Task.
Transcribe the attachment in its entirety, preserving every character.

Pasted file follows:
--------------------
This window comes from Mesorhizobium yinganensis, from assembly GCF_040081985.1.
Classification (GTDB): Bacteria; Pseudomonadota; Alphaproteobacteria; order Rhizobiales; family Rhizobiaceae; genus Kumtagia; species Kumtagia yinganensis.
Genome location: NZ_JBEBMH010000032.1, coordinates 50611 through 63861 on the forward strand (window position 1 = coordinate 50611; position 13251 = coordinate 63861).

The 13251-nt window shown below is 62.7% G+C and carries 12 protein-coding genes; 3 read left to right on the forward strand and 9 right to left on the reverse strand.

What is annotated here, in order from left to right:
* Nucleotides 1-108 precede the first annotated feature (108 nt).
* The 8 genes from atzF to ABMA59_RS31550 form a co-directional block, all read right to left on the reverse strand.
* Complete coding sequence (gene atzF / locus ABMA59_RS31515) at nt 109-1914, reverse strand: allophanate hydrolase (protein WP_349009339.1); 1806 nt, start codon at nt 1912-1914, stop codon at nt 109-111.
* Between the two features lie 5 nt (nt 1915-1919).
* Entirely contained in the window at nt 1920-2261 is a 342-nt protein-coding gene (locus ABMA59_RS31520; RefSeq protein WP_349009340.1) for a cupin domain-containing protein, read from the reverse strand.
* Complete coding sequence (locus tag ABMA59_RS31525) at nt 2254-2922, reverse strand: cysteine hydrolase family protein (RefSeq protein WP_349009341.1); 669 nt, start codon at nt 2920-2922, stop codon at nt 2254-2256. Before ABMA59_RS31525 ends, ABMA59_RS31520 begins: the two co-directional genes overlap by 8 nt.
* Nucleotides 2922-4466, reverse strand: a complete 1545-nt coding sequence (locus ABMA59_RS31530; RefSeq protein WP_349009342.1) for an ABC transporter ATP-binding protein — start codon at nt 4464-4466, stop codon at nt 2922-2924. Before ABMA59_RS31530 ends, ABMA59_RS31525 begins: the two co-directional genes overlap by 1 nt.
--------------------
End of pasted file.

This window comes from Mesorhizobium yinganensis, from assembly GCF_040081985.1.
Classification (GTDB): Bacteria; Pseudomonadota; Alphaproteobacteria; order Rhizobiales; family Rhizobiaceae; genus Kumtagia; species Kumtagia yinganensis.
Genome location: NZ_JBEBMH010000032.1, coordinates 50611 through 63861 on the forward strand (window position 1 = coordinate 50611; position 13251 = coordinate 63861).

The 13251-nt window shown below is 62.7% G+C and carries 12 protein-coding genes; 3 read left to right on the forward strand and 9 right to left on the reverse strand.

What is annotated here, in order from left to right:
* Nucleotides 1-108 precede the first annotated feature (108 nt).
* The 8 genes from atzF to ABMA59_RS31550 form a co-directional block, all read right to left on the reverse strand.
* Complete coding sequence (gene atzF / locus ABMA59_RS31515) at nt 109-1914, reverse strand: allophanate hydrolase (protein WP_349009339.1); 1806 nt, start codon at nt 1912-1914, stop codon at nt 109-111.
* Between the two features lie 5 nt (nt 1915-1919).
* Entirely contained in the window at nt 1920-2261 is a 342-nt protein-coding gene (locus ABMA59_RS31520; RefSeq protein WP_349009340.1) for a cupin domain-containing protein, read from the reverse strand.
* Complete coding sequence (locus tag ABMA59_RS31525) at nt 2254-2922, reverse strand: cysteine hydrolase family protein (RefSeq protein WP_349009341.1); 669 nt, start codon at nt 2920-2922, stop codon at nt 2254-2256. Before ABMA59_RS31525 ends, ABMA59_RS31520 begins: the two co-directional genes overlap by 8 nt.
* Nucleotides 2922-4466, reverse strand: a complete 1545-nt coding sequence (locus ABMA59_RS31530; RefSeq protein WP_349009342.1) for an ABC transporter ATP-binding protein — start codon at nt 4464-4466, stop codon at nt 2922-2924. Before ABMA59_RS31530 ends, ABMA59_RS31525 begins: the two co-directional genes overlap by 1 nt.